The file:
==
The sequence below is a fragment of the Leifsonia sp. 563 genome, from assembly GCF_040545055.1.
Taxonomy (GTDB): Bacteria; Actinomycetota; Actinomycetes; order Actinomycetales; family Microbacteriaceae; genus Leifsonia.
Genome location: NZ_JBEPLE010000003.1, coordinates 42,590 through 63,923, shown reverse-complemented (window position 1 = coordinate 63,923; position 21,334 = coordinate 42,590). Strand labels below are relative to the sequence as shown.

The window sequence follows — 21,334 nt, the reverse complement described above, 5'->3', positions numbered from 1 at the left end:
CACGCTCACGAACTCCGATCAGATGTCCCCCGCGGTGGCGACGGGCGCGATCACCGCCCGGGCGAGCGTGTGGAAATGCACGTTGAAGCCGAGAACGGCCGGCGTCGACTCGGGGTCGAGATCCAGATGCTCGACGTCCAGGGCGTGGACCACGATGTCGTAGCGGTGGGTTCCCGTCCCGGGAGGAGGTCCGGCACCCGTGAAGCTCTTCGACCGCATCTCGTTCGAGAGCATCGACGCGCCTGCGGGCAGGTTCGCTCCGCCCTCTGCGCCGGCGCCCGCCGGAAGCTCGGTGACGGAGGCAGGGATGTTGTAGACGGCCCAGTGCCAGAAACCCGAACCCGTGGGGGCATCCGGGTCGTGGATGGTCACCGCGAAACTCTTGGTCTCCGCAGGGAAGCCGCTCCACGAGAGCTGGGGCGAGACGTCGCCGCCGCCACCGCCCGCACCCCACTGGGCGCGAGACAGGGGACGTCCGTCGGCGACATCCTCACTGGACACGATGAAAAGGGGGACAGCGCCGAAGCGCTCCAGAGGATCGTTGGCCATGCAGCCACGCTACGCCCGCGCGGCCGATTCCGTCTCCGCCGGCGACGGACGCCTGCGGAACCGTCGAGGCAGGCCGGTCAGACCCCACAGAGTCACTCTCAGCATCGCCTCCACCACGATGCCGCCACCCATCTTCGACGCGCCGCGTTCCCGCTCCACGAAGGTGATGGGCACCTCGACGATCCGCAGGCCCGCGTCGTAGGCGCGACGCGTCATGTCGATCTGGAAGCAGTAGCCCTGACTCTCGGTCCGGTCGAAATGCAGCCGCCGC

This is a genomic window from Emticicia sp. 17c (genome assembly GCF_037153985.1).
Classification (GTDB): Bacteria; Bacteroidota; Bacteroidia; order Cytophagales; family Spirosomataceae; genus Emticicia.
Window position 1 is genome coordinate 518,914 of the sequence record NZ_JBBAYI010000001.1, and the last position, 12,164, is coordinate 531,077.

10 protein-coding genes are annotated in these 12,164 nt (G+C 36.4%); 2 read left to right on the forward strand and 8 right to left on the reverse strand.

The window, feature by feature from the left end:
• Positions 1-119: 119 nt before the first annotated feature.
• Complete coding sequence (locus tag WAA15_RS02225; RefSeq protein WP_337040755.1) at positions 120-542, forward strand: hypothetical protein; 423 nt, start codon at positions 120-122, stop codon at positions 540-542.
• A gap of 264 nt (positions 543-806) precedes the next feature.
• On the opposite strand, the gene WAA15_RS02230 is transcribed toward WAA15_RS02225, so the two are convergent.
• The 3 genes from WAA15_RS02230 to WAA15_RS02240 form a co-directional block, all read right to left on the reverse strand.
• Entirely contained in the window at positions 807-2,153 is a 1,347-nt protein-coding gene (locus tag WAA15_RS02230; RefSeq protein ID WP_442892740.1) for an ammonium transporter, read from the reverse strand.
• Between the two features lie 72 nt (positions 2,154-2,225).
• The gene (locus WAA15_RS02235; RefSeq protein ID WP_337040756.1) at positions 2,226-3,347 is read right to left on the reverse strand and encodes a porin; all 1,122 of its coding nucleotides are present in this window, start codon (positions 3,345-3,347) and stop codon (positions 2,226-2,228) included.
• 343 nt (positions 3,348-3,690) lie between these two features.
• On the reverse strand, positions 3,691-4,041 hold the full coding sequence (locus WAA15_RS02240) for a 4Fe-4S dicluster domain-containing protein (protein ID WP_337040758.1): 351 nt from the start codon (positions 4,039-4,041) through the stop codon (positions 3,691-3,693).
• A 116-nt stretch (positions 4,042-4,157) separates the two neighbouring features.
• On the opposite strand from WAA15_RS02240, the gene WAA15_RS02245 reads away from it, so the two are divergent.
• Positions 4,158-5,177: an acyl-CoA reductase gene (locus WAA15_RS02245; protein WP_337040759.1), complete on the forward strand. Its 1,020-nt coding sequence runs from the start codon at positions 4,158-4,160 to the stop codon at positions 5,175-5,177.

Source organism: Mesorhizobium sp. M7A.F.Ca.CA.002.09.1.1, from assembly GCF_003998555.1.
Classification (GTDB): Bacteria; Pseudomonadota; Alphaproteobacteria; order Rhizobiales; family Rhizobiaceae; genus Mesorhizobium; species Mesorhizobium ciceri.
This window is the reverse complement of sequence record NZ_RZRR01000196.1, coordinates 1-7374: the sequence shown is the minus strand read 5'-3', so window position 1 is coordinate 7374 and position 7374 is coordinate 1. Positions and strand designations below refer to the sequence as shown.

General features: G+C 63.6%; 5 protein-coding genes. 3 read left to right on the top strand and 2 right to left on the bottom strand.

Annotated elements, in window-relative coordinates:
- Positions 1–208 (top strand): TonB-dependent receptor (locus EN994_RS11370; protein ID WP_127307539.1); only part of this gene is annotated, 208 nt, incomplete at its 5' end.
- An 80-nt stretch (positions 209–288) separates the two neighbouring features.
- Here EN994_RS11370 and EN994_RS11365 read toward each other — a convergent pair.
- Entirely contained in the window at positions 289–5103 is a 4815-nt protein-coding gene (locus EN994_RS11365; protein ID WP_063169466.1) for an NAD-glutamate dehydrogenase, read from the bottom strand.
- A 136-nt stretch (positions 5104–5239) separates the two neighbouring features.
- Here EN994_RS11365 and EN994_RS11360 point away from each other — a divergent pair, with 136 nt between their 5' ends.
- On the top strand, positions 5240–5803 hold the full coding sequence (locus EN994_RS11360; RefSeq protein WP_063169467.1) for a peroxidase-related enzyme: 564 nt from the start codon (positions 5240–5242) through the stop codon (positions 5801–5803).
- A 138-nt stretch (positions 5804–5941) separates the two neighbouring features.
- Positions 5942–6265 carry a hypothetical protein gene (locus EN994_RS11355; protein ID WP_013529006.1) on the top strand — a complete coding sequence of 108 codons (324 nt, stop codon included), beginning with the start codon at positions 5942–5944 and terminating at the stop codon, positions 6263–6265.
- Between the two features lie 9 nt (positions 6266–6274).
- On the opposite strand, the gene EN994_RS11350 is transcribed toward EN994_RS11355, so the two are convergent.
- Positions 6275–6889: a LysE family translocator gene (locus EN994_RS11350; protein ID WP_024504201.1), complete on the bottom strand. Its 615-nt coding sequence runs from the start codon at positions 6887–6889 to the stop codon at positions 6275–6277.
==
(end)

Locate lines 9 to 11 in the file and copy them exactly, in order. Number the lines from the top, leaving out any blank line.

10 protein-coding genes are annotated in these 12,164 nt (G+C 36.4%); 2 read left to right on the forward strand and 8 right to left on the reverse strand.

The window, feature by feature from the left end:
• Positions 1-119: 119 nt before the first annotated feature.